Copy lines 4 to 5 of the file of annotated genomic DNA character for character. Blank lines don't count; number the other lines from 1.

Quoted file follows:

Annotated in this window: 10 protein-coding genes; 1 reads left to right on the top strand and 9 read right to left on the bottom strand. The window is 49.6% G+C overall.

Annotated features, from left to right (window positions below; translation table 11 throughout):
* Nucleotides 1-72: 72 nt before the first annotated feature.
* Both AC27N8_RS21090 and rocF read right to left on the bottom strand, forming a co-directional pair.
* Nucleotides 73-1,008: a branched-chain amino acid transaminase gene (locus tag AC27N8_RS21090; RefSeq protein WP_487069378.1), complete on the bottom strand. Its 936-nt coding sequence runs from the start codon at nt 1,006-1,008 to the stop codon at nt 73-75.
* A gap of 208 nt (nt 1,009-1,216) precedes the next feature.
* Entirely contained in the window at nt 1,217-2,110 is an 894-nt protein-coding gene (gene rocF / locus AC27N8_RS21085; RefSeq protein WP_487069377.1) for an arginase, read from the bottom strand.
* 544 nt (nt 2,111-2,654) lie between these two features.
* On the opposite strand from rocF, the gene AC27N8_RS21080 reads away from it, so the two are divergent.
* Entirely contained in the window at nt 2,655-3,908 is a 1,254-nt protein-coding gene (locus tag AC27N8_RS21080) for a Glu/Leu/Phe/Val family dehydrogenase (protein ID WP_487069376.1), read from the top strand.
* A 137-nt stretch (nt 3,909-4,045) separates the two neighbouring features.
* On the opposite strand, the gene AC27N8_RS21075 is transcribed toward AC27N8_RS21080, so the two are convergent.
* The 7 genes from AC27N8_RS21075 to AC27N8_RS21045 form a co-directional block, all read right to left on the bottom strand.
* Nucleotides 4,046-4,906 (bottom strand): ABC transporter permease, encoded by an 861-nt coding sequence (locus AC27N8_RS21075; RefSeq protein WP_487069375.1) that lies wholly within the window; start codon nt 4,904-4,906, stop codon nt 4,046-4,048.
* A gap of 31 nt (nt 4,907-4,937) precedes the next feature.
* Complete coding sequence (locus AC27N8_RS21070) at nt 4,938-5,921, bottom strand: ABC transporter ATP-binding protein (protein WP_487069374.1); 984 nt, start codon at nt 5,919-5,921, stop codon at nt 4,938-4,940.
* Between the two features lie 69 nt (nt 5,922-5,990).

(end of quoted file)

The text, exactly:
* Both AC27N8_RS21090 and rocF read right to left on the bottom strand, forming a co-directional pair.
* Nucleotides 73-1,008: a branched-chain amino acid transaminase gene (locus tag AC27N8_RS21090; RefSeq protein WP_487069378.1), complete on the bottom strand. Its 936-nt coding sequence runs from the start codon at nt 1,006-1,008 to the stop codon at nt 73-75.